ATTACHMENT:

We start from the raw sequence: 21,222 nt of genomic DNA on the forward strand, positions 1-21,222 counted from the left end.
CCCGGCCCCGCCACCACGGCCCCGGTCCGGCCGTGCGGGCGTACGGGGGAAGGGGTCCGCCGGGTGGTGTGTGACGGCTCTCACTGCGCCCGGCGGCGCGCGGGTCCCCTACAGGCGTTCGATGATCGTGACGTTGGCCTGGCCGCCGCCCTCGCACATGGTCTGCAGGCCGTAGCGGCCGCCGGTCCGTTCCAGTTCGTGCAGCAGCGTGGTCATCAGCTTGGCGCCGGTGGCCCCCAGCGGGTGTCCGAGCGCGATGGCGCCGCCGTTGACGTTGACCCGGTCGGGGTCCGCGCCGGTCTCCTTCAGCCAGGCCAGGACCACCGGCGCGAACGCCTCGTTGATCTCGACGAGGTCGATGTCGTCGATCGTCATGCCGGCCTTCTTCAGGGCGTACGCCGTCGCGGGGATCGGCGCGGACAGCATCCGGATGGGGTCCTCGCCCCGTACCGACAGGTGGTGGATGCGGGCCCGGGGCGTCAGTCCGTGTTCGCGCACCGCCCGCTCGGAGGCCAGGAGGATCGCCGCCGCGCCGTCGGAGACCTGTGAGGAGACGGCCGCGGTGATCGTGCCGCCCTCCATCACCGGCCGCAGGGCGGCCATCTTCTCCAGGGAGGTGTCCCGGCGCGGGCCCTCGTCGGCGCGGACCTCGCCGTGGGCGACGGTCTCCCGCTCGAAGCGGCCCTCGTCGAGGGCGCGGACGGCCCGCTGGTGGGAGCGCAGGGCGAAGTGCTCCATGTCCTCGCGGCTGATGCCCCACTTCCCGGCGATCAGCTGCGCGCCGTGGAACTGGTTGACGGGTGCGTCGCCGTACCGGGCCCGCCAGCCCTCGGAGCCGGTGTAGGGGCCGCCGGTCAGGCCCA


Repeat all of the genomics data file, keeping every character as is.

We start from the raw sequence: 21,222 nt of genomic DNA on the forward strand, positions 1-21,222 counted from the left end.
CCCGGCCCCGCCACCACGGCCCCGGTCCGGCCGTGCGGGCGTACGGGGGAAGGGGTCCGCCGGGTGGTGTGTGACGGCTCTCACTGCGCCCGGCGGCGCGCGGGTCCCCTACAGGCGTTCGATGATCGTGACGTTGGCCTGGCCGCCGCCCTCGCACATGGTCTGCAGGCCGTAGCGGCCGCCGGTCCGTTCCAGTTCGTGCAGCAGCGTGGTCATCAGCTTGGCGCCGGTGGCCCCCAGCGGGTGTCCGAGCGCGATGGCGCCGCCGTTGACGTTGACCCGGTCGGGGTCCGCGCCGGTCTCCTTCAGCCAGGCCAGGACCACCGGCGCGAACGCCTCGTTGATCTCGACGAGGTCGATGTCGTCGATCGTCATGCCGGCCTTCTTCAGGGCGTACGCCGTCGCGGGGATCGGCGCGGACAGCATCCGGATGGGGTCCTCGCCCCGTACCGACAGGTGGTGGATGCGGGCCCGGGGCGTCAGTCCGTGTTCGCGCACCGCCCGCTCGGAGGCCAGGAGGATCGCCGCCGCGCCGTCGGAGACCTGTGAGGAGACGGCCGCGGTGATCGTGCCGCCCTCCATCACCGGCCGCAGGGCGGCCATCTTCTCCAGGGAGGTGTCCCGGCGCGGGCCCTCGTCGGCGCGGACCTCGCCGTGGGCGACGGTCTCCCGCTCGAAGCGGCCCTCGTCGAGGGCGCGGACGGCCCGCTGGTGGGAGCGCAGGGCGAAGTGCTCCATGTCCTCGCGGCTGATGCCCCACTTCCCGGCGATCAGCTGCGCGCCGTGGAACTGGTTGACGGGTGCGTCGCCGTACCGGGCCCGCCAGCCCTCGGAGCCGGTGTAGGGGCCGCCGGTCAGGCCCA